Lawmakers wrapped up a record-setting 2021 session Wednesday afternoon — after an unprecedented and largely unproductive three-day return to the Statehouse.
The two houses both adjourned for the year shortly before 4 p.m. Lawmakers called it a year just 54 days before they will return to the Statehouse, for the start of the 2022 legislative session.
Because the House never actually adjourned in May, instead calling an extended and unpaid recess, Wednesday marked the end of a 311-day session, by far the longest in state history.
House members, in particular, wanted the chance to come back to address emerging coronavirus-related issues; that’s why they called a recess with a commitment to reconvene later in the year. Senators voted in May to adjourn for the year — but agreed to come back this week, as the House pushed for a session to address the Biden administration’s vaccine mandates.
Over three days, at a taxpayer cost of roughly $30,000 per day, the two houses could agree on virtually nothing. Just one piece of legislation passed both bodies: a nonbinding memorial to Washington, D.C., decrying the Biden administration’s vaccine mandates.
House Speaker Scott Bedke conceded that some of his caucus members were disgruntled by the Statehouse stalemate. But the Oakley Republican did not criticize the Senate.
“That’s how it works,” he told reporters Wednesday afternoon. “They are a deliberative body. We are a deliberative body.”
Senate President Pro Tem Chuck Winder maintained that the vaccine mandates are best addressed in court — and the state has entered three federal lawsuits opposing the mandates. Meanwhile, he said, lawmakers can revisit state pandemic policies in January.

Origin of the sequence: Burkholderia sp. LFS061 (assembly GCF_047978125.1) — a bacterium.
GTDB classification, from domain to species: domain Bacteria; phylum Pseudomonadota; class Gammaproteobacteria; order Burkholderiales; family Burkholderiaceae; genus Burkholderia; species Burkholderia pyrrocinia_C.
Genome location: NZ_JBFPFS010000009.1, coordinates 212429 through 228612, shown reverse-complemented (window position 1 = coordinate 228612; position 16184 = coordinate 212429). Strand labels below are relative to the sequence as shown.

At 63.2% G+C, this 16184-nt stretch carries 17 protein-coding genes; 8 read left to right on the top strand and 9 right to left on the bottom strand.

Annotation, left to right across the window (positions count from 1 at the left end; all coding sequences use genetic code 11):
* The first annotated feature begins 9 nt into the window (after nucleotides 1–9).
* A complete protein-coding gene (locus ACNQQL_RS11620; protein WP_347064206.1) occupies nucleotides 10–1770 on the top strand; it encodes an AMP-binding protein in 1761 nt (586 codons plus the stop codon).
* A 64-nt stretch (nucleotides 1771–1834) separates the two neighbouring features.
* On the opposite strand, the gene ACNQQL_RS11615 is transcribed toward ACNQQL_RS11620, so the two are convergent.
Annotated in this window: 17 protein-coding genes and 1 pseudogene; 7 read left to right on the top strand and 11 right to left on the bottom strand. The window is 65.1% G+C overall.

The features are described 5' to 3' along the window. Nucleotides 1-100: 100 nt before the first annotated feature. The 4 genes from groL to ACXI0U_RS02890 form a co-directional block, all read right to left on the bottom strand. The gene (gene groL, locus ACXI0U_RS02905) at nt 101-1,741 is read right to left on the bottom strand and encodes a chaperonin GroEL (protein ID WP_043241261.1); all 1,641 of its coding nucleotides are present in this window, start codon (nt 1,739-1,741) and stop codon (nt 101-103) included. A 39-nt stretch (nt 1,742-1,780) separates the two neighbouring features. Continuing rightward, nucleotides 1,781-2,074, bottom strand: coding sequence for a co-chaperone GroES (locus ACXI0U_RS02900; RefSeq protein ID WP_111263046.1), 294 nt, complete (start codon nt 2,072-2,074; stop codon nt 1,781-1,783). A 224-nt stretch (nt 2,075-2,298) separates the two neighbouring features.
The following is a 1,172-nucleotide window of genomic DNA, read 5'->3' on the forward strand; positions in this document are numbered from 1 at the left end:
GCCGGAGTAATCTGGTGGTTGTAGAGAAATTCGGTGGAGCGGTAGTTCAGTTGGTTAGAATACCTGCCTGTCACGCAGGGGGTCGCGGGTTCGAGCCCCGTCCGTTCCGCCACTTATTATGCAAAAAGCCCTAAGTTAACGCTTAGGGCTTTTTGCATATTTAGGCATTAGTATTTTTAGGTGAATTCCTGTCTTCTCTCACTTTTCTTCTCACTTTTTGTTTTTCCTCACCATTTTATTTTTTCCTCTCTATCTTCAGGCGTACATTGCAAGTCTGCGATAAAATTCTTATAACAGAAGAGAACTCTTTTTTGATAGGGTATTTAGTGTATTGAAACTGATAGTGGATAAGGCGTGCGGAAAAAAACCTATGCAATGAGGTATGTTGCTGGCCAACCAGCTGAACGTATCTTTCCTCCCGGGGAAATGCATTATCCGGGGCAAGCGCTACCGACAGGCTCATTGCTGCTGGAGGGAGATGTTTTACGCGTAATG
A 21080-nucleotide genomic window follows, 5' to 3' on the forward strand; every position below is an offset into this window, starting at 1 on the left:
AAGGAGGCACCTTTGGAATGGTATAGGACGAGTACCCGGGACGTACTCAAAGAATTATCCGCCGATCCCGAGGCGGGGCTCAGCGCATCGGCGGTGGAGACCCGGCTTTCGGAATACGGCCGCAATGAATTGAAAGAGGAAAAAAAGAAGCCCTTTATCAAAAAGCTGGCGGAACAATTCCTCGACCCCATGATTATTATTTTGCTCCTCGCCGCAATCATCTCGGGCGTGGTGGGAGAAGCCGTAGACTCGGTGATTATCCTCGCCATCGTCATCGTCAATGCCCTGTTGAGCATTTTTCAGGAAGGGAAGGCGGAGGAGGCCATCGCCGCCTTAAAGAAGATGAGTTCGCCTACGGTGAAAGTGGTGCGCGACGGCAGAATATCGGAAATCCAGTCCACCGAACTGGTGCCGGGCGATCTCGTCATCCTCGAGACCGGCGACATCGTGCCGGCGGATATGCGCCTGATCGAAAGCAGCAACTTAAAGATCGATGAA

“I think it was an interesting three days from the perspective of being able to get some ideas on the table,” said Winder, R-Boise.
House Minority Leader Ilana Rubel, D-Boise, declared the three-day session a victory of sorts, since a host of dangerous and hastily discussed bills were shelved. Given the circumstances, she said, “I think passing no legislation is by far the better option.”
How we got here
The week’s scant work product stood in stark contrast to Monday morning, when the session resumed with a dizzying flurry of legislation. Lawmakers promptly introduced some three dozen bills, including 29 in the House.
Most focused on vaccine mandates. But several proposals had direct or indirect links to education:
- House Bill 429 would have allowed parents to opt their kids out of school pandemic protocols, such as mask mandates or plexiglass partitions — and would have allowed any adult visiting or working in a school to opt out as well. Rep. Ron Nate’s bill passed the House Tuesday afternoon. But it effectively died when it did not get a hearing from the Senate State Affairs Committee. On her decision not to take it up, committee chair Sen. Patti Anne Lodge said, “As an educator with 35 years of experience, the best decisions were made by local school boards, not the decisions that were made by the Legislature or by the federal government. If (local schools) have an outbreak of COVID and they need to put masks on or something at that time, (local officials) should be deciding those issues.”